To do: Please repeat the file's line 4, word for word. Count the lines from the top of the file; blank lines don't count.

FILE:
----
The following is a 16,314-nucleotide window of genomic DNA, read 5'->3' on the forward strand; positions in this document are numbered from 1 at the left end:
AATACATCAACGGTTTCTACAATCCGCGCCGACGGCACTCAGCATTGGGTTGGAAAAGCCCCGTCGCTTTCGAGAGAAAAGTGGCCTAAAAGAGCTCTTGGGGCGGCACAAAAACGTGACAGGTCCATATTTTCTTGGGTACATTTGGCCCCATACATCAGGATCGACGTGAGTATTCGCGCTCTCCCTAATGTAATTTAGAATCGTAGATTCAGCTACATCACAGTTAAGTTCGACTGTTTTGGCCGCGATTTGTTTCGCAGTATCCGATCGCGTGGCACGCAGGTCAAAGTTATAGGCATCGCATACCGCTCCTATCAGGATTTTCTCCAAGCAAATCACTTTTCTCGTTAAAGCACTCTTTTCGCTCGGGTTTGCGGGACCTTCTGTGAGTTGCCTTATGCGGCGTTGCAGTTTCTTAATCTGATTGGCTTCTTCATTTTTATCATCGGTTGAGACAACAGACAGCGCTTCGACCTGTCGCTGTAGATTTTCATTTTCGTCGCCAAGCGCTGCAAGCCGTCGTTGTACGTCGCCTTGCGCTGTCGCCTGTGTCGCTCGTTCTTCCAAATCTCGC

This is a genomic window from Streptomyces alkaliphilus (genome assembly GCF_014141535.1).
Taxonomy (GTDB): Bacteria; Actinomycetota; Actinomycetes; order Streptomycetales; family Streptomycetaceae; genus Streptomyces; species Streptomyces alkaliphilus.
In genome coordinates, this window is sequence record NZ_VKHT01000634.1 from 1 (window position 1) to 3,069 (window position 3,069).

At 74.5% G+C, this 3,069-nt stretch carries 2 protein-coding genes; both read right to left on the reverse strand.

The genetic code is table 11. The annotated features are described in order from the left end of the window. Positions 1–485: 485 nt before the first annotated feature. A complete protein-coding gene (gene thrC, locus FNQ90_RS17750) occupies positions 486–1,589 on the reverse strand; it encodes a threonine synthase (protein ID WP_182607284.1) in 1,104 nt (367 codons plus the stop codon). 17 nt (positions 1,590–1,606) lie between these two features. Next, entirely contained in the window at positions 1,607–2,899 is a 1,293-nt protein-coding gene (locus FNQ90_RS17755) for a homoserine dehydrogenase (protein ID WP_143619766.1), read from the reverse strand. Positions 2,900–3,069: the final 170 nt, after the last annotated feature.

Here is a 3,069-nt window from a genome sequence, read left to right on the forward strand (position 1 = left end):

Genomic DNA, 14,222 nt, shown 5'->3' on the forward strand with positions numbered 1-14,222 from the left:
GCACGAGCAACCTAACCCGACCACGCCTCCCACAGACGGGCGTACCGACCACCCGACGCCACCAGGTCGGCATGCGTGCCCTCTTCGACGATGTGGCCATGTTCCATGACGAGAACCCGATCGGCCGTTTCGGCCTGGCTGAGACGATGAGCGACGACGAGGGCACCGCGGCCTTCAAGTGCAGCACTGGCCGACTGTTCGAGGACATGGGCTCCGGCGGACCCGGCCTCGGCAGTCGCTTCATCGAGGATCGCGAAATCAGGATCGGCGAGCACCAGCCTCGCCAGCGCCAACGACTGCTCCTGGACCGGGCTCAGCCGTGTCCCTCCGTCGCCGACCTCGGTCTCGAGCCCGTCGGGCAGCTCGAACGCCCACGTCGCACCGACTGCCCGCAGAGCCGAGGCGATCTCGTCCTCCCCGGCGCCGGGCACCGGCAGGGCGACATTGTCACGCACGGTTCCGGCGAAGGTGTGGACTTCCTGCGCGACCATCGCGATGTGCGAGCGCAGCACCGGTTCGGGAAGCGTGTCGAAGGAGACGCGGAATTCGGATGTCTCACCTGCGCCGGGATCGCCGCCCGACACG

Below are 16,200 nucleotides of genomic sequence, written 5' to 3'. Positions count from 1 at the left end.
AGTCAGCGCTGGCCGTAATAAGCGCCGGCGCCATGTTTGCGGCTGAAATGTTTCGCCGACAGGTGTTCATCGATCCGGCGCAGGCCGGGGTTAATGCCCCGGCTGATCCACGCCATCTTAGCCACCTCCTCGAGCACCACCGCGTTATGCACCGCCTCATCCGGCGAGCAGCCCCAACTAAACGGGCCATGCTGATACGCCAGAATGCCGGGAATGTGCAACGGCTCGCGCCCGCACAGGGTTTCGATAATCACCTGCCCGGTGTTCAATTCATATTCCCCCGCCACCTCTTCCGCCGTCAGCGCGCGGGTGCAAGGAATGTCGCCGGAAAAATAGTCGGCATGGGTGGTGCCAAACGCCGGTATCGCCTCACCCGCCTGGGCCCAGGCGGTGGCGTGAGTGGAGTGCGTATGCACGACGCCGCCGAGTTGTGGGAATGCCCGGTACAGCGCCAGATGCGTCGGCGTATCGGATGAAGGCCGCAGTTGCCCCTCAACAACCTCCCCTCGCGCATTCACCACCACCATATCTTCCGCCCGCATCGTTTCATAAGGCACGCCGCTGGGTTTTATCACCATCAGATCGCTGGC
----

Taxonomy (GTDB): Bacteria; Actinomycetota; Actinomycetes; order Streptomycetales; family Streptomycetaceae; genus Streptomyces; species Streptomyces alkaliphilus.